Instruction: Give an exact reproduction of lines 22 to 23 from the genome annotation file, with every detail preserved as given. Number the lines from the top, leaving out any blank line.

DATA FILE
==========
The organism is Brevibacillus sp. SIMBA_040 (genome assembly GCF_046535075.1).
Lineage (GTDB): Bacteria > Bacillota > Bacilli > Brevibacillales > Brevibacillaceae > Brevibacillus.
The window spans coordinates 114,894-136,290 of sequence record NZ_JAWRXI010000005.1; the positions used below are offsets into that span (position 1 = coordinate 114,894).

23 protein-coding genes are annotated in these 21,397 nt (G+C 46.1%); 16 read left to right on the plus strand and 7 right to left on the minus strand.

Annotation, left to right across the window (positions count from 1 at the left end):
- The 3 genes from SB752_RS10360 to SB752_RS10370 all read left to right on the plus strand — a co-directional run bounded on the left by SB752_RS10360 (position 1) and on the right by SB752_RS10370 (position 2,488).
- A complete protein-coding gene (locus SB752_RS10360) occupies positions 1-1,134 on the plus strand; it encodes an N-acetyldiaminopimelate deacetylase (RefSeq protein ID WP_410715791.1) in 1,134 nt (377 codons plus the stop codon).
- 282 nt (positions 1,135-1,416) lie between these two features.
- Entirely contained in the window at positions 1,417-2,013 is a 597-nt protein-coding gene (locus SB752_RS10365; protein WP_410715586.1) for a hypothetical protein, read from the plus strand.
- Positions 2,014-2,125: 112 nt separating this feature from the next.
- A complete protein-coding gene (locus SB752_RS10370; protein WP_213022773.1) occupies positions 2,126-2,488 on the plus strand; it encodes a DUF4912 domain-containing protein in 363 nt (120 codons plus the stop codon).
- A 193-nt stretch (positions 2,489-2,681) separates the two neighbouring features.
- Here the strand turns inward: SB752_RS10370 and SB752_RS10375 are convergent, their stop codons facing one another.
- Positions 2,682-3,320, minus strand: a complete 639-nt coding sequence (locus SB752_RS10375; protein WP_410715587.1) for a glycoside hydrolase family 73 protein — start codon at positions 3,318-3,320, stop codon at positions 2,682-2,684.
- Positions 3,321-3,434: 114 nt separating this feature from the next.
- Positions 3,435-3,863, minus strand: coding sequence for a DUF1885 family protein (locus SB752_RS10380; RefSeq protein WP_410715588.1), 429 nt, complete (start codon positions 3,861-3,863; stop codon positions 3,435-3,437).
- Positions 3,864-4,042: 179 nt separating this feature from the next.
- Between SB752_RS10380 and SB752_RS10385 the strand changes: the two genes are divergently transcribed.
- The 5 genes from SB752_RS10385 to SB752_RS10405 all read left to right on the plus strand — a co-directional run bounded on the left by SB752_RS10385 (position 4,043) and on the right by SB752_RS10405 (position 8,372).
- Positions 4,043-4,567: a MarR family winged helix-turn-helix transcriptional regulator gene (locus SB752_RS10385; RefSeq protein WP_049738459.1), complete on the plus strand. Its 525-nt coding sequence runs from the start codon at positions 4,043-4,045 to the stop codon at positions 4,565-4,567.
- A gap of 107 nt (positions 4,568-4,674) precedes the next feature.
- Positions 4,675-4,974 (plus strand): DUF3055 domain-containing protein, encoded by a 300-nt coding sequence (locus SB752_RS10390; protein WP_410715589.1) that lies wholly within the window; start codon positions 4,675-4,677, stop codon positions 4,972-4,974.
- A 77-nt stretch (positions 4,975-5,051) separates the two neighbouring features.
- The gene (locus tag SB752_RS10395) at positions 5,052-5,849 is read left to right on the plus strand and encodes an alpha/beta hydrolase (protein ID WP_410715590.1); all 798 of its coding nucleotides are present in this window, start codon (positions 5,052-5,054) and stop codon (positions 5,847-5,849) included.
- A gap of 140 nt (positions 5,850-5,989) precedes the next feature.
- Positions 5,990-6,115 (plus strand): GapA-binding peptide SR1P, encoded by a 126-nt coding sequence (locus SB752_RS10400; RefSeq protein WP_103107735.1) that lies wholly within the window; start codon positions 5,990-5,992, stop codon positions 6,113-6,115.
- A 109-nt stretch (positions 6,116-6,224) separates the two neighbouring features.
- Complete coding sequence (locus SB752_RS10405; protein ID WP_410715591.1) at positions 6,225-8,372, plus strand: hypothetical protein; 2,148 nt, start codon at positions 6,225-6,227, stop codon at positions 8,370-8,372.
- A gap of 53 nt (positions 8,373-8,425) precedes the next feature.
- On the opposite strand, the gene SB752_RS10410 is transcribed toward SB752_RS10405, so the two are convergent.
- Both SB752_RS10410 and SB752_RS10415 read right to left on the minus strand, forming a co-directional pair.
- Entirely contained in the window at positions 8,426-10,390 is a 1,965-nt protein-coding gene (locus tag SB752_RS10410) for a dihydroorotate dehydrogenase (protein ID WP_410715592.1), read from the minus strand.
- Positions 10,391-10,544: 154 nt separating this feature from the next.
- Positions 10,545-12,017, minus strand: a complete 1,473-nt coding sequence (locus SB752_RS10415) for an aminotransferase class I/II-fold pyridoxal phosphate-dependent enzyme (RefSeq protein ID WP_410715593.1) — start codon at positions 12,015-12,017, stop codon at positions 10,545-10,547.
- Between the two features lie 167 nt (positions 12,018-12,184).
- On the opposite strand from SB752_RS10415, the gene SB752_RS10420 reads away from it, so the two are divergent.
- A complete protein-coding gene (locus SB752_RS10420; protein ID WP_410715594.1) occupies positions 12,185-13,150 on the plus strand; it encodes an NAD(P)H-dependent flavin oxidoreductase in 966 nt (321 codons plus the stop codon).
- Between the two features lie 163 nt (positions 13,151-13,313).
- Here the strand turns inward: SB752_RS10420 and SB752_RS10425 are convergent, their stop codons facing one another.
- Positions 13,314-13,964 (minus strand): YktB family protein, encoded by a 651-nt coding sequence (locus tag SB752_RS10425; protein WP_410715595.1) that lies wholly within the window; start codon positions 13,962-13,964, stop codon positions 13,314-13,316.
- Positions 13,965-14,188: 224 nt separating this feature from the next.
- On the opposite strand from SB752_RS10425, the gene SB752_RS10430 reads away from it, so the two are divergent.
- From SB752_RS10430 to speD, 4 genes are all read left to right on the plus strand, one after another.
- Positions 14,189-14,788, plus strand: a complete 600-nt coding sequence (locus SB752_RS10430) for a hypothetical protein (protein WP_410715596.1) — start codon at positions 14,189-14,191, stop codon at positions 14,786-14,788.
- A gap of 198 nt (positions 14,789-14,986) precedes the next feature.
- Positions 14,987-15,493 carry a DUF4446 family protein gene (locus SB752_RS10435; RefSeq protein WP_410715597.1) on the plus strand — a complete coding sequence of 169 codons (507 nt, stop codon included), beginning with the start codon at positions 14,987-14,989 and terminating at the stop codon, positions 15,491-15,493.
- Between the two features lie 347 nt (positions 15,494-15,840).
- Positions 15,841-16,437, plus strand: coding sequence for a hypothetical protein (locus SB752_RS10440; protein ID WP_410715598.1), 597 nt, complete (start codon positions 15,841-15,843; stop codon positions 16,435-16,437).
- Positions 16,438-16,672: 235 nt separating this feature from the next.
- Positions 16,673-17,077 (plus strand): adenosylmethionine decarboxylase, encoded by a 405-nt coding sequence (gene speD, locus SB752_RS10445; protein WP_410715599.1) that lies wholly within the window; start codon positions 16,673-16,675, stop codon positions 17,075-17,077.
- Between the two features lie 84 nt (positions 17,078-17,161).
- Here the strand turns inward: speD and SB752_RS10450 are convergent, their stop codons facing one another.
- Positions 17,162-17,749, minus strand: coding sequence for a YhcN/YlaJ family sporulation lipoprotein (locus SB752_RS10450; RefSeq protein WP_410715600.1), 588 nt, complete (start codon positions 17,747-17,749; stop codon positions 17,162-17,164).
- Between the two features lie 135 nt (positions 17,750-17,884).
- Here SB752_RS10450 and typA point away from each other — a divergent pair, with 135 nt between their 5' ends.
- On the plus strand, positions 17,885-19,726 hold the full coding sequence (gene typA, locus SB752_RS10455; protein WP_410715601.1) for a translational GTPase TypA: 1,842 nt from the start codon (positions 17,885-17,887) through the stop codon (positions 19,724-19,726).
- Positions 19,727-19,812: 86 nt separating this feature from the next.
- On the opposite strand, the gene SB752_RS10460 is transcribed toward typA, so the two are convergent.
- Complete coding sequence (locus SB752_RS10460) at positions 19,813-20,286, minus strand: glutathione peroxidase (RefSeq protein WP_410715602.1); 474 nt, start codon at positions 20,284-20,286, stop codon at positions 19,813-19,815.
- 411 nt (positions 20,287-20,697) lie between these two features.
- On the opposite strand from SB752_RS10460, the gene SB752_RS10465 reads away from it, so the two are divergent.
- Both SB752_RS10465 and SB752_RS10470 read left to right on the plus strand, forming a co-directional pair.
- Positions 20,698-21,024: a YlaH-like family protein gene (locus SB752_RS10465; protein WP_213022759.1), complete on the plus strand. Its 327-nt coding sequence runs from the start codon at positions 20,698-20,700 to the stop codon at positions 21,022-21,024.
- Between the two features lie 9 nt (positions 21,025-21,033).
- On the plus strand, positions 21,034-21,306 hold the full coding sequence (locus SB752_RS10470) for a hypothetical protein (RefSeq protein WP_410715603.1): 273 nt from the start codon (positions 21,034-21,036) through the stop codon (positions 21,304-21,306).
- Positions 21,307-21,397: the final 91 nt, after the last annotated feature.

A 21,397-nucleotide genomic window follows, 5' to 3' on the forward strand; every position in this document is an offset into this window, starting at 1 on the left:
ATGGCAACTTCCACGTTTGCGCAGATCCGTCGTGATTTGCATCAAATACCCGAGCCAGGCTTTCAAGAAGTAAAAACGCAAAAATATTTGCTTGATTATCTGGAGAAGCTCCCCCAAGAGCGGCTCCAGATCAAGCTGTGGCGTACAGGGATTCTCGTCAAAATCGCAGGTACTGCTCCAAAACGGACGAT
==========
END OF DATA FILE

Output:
- Positions 4,675-4,974 (plus strand): DUF3055 domain-containing protein, encoded by a 300-nt coding sequence (locus SB752_RS10390; protein WP_410715589.1) that lies wholly within the window; start codon positions 4,675-4,677, stop codon positions 4,972-4,974.
- A 77-nt stretch (positions 4,975-5,051) separates the two neighbouring features.